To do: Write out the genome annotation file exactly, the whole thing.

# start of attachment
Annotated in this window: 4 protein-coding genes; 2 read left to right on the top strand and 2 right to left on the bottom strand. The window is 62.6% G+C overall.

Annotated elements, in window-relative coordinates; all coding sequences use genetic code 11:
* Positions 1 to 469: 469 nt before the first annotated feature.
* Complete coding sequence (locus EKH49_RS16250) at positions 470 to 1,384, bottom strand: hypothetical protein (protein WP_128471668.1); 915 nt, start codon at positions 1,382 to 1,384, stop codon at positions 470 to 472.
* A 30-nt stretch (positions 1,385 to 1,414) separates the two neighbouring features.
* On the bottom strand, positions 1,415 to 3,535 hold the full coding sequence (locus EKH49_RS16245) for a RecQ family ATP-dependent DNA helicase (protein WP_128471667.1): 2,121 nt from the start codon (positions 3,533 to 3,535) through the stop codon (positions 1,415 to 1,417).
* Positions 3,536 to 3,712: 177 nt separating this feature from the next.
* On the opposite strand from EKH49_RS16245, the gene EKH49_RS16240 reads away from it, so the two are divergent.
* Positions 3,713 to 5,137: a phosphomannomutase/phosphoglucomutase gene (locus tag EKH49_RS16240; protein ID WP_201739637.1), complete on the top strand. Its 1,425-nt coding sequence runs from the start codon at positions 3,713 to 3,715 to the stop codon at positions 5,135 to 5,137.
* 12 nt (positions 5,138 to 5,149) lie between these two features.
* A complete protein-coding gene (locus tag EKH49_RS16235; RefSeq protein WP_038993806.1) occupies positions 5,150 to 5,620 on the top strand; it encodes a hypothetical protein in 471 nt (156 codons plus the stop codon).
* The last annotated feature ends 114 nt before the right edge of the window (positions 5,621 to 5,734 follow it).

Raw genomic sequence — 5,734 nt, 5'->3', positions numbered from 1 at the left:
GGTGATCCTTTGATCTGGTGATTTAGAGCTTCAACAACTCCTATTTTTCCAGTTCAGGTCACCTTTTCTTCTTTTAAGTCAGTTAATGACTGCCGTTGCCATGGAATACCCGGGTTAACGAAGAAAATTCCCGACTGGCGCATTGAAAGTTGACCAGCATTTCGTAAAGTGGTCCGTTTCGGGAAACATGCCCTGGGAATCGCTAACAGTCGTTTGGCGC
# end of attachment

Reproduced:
Annotated in this window: 4 protein-coding genes; 2 read left to right on the top strand and 2 right to left on the bottom strand. The window is 62.6% G+C overall.

Annotated elements, in window-relative coordinates; all coding sequences use genetic code 11:
* Positions 1 to 469: 469 nt before the first annotated feature.
* Complete coding sequence (locus EKH49_RS16250) at positions 470 to 1,384, bottom strand: hypothetical protein (protein WP_128471668.1); 915 nt, start codon at positions 1,382 to 1,384, stop codon at positions 470 to 472.
* A 30-nt stretch (positions 1,385 to 1,414) separates the two neighbouring features.
* On the bottom strand, positions 1,415 to 3,535 hold the full coding sequence (locus EKH49_RS16245) for a RecQ family ATP-dependent DNA helicase (protein WP_128471667.1): 2,121 nt from the start codon (positions 3,533 to 3,535) through the stop codon (positions 1,415 to 1,417).
* Positions 3,536 to 3,712: 177 nt separating this feature from the next.
* On the opposite strand from EKH49_RS16245, the gene EKH49_RS16240 reads away from it, so the two are divergent.
* Positions 3,713 to 5,137: a phosphomannomutase/phosphoglucomutase gene (locus tag EKH49_RS16240; protein ID WP_201739637.1), complete on the top strand. Its 1,425-nt coding sequence runs from the start codon at positions 3,713 to 3,715 to the stop codon at positions 5,135 to 5,137.
* 12 nt (positions 5,138 to 5,149) lie between these two features.
* A complete protein-coding gene (locus tag EKH49_RS16235; RefSeq protein WP_038993806.1) occupies positions 5,150 to 5,620 on the top strand; it encodes a hypothetical protein in 471 nt (156 codons plus the stop codon).
* The last annotated feature ends 114 nt before the right edge of the window (positions 5,621 to 5,734 follow it).

Raw genomic sequence — 5,734 nt, 5'->3', positions numbered from 1 at the left:
GGTGATCCTTTGATCTGGTGATTTAGAGCTTCAACAACTCCTATTTTTCCAGTTCAGGTCACCTTTTCTTCTTTTAAGTCAGTTAATGACTGCCGTTGCCATGGAATACCCGGGTTAACGAAGAAAATTCCCGACTGGCGCATTGAAAGTTGACCAGCATTTCGTAAAGTGGTCCGTTTCGGGAAACATGCCCTGGGAATCGCTAACAGTCGTTTGGCGC